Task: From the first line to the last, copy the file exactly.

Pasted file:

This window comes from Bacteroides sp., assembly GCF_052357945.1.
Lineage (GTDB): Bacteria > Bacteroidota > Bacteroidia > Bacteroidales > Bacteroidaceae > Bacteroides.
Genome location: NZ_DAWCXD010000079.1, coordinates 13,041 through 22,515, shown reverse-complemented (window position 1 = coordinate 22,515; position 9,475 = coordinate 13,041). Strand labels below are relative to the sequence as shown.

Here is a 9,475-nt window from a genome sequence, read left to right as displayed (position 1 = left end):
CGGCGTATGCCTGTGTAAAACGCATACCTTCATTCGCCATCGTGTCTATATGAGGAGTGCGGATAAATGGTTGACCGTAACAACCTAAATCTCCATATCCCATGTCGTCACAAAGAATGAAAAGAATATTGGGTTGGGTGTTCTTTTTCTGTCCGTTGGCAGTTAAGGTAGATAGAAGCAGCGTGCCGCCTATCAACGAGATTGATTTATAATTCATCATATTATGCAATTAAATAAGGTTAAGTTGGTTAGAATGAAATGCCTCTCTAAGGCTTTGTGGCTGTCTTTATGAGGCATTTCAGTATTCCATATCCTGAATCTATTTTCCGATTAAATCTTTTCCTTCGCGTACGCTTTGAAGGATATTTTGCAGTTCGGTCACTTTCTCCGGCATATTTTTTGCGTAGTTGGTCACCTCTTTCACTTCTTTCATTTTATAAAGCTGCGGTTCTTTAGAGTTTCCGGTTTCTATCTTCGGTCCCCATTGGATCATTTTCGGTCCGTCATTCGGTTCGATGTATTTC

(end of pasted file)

This window comes from Bacteroides sp., assembly GCF_052357945.1.
Lineage (GTDB): Bacteria > Bacteroidota > Bacteroidia > Bacteroidales > Bacteroidaceae > Bacteroides.
Genome location: NZ_DAWCXD010000079.1, coordinates 13,041 through 22,515, shown reverse-complemented (window position 1 = coordinate 22,515; position 9,475 = coordinate 13,041). Strand labels below are relative to the sequence as shown.

Here is a 9,475-nt window from a genome sequence, read left to right as displayed (position 1 = left end):
CGGCGTATGCCTGTGTAAAACGCATACCTTCATTCGCCATCGTGTCTATATGAGGAGTGCGGATAAATGGTTGACCGTAACAACCTAAATCTCCATATCCCATGTCGTCACAAAGAATGAAAAGAATATTGGGTTGGGTGTTCTTTTTCTGTCCGTTGGCAGTTAAGGTAGATAGAAGCAGCGTGCCGCCTATCAACGAGATTGATTTATAATTCATCATATTATGCAATTAAATAAGGTTAAGTTGGTTAGAATGAAATGCCTCTCTAAGGCTTTGTGGCTGTCTTTATGAGGCATTTCAGTATTCCATATCCTGAATCTATTTTCCGATTAAATCTTTTCCTTCGCGTACGCTTTGAAGGATATTTTGCAGTTCGGTCACTTTCTCCGGCATATTTTTTGCGTAGTTGGTCACCTCTTTCACTTCTTTCATTTTATAAAGCTGCGGTTCTTTAGAGTTTCCGGTTTCTATCTTCGGTCCCCATTGGATCATTTTCGGTCCGTCATTCGGTTCGATGTATTTC